By Cindy Wooden | Catholic News Service |
"If some nonbeliever arrived and observed such an act of adoration perhaps he, too, would 'fall down and worship God, declaring, God is really in your midst,'" wrote Auxiliary Bishop Athanasius Schneider of
In a Jan. 8 article labeled a "historical-liturgical note," Bishop Schneider reviewed the writings of early church theologians about eucharistic reception and said the practice of laypeople receiving Communion on the tongue was the predominant custom by the sixth century.
The article in L'Osservatore Romano, the Vatican newspaper, appeared under the headline, "Like a nursing child in the arms of the one who nourishes him."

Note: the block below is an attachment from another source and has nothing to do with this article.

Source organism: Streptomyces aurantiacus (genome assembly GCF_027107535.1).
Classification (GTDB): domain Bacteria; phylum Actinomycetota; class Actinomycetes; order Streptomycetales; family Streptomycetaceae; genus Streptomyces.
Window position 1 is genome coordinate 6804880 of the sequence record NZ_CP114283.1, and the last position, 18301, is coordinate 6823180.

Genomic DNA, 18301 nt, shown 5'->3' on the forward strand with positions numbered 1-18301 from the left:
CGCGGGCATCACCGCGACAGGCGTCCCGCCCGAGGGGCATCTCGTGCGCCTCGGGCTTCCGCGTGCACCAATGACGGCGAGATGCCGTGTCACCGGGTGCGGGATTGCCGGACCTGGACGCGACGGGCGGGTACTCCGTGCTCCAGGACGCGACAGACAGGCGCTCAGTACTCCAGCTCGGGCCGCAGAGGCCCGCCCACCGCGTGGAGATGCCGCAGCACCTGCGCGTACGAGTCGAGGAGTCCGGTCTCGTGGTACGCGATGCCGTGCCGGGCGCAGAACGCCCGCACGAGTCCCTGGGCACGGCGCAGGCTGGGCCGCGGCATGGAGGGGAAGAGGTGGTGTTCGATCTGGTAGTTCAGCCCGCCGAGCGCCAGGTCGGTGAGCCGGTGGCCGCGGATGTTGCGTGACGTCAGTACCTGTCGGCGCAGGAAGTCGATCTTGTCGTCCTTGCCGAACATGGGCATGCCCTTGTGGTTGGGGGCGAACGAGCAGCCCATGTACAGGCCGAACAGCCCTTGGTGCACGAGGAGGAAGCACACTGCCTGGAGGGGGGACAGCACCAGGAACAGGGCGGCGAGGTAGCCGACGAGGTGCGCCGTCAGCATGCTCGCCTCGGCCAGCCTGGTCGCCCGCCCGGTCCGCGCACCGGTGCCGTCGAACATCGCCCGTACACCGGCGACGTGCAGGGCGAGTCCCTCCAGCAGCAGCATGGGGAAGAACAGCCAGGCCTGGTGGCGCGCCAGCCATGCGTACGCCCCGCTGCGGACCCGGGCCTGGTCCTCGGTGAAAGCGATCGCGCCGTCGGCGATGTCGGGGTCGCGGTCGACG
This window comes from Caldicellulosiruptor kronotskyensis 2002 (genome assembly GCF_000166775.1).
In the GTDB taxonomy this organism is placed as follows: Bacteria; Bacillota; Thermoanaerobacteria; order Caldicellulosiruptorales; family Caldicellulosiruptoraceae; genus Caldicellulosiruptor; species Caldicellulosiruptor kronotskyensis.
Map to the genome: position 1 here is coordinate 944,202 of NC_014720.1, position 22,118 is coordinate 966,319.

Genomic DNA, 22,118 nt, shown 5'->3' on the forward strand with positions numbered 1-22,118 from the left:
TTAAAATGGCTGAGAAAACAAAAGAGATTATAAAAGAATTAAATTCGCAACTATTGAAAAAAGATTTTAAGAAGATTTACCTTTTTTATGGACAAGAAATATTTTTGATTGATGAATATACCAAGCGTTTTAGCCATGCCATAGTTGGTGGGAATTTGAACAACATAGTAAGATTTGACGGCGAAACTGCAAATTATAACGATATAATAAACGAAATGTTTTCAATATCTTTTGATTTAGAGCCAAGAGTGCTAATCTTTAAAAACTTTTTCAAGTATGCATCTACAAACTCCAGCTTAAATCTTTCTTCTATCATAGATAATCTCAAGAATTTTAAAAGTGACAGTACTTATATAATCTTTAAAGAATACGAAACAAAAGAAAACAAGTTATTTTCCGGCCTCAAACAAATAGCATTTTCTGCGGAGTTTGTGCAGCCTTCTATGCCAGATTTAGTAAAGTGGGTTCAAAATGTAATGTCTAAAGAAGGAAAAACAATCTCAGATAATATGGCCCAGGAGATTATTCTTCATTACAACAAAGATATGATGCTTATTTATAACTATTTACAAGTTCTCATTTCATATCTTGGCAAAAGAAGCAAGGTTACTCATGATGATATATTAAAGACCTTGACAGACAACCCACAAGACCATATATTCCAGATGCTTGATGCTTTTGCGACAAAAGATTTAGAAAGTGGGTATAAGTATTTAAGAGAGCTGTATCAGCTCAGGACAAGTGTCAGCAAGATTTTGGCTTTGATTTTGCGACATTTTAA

Bishop Schneider said that just as a baby opens his mouth to receive nourishment from his mother, so should Catholics open their mouths to receive nourishment from Jesus.
"Christ truly nourishes us with his body and blood in holy Communion and, in the patristic era, it was compared to maternal breastfeeding," he said.
"The awareness of the greatness of the eucharistic mystery is demonstrated in a special way by the manner in which the body of the Lord is distributed and received," the bishop wrote.
In addition to demonstrating true adoration by kneeling, he said, receiving Communion on the tongue also avoids concerns about people receiving the body of Christ with dirty hands or of losing particles of the Eucharist, concerns that make sense if people truly believe in the sacrament.
"Wouldn't it correspond better to the deepest reality and truth about the consecrated bread if even today the faithful would kneel on the ground to receive it, opening their mouths like the prophet receiving the word of God and allowing themselves to be nourished like a child?" Bishop Schneider asked.